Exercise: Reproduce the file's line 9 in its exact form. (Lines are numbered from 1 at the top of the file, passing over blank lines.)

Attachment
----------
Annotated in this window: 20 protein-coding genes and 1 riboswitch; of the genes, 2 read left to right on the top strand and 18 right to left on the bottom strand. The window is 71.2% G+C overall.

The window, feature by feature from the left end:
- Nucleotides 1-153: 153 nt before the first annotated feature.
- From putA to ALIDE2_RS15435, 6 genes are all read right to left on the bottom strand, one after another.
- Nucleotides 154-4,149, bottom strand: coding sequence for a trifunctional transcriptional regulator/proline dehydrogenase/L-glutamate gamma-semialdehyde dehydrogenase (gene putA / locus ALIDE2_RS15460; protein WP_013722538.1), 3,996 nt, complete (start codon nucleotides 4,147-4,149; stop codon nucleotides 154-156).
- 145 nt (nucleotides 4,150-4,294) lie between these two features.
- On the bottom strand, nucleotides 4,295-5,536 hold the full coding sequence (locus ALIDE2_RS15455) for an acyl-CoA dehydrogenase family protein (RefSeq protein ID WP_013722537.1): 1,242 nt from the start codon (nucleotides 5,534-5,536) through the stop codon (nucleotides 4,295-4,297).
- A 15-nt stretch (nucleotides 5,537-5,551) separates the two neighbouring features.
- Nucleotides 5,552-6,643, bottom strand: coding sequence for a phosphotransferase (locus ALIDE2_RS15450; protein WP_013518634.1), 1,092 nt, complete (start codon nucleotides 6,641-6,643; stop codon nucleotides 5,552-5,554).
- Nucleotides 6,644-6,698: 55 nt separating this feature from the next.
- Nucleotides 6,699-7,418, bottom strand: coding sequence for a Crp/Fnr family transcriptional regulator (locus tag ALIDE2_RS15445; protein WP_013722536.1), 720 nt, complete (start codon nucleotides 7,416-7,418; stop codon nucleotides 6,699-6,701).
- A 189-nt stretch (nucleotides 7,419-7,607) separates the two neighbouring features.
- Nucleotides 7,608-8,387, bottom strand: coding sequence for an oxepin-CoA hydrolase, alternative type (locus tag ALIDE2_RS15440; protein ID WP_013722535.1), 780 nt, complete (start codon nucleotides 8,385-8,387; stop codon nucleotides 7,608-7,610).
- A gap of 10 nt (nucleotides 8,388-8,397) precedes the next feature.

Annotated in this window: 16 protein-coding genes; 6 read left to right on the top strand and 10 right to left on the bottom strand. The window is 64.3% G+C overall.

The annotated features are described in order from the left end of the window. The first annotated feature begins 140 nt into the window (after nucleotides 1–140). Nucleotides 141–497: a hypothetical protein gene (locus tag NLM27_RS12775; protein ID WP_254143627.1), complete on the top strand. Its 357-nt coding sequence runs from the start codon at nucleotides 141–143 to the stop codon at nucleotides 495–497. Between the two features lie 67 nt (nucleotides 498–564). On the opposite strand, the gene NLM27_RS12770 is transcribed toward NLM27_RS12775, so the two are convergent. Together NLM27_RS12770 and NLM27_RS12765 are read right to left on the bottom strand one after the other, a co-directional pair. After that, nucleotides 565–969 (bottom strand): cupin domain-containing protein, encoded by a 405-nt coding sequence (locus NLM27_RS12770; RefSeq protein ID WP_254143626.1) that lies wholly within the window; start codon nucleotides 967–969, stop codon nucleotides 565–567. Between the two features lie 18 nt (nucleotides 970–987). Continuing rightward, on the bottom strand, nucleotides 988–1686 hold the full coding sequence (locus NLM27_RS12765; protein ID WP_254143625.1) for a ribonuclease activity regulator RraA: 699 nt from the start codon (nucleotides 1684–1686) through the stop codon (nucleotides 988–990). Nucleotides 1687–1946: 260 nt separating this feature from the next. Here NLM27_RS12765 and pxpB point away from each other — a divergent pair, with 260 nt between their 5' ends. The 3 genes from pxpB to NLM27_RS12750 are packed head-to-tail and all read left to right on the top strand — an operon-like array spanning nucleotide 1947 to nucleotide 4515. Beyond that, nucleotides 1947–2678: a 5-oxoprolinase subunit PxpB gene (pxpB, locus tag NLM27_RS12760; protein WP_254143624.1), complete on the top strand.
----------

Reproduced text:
- Nucleotides 5,552-6,643, bottom strand: coding sequence for a phosphotransferase (locus ALIDE2_RS15450; protein WP_013518634.1), 1,092 nt, complete (start codon nucleotides 6,641-6,643; stop codon nucleotides 5,552-5,554).